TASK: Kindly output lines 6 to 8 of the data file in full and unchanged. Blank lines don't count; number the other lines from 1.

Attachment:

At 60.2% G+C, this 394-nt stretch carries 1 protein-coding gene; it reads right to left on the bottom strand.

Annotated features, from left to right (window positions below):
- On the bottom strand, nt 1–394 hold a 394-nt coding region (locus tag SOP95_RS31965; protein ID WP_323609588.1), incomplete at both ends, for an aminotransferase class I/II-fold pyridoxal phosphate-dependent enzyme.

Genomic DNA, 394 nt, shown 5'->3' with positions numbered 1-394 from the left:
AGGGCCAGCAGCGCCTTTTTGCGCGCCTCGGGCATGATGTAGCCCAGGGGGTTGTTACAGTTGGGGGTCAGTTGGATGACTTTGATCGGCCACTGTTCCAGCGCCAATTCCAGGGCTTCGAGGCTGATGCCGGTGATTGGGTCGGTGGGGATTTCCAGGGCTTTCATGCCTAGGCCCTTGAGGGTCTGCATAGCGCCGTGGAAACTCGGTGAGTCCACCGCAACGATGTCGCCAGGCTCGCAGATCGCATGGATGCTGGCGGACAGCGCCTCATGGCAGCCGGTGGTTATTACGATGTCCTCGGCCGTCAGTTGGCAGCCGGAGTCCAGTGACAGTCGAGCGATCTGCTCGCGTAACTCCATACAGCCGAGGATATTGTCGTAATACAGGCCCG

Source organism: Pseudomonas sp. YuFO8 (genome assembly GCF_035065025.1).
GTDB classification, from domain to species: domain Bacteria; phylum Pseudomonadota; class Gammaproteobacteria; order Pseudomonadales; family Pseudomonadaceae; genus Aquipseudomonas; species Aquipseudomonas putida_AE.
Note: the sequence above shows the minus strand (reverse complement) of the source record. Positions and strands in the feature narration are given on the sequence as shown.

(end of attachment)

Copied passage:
Source organism: Pseudomonas sp. YuFO8 (genome assembly GCF_035065025.1).
GTDB classification, from domain to species: domain Bacteria; phylum Pseudomonadota; class Gammaproteobacteria; order Pseudomonadales; family Pseudomonadaceae; genus Aquipseudomonas; species Aquipseudomonas putida_AE.
Note: the sequence above shows the minus strand (reverse complement) of the source record. Positions and strands in the feature narration are given on the sequence as shown.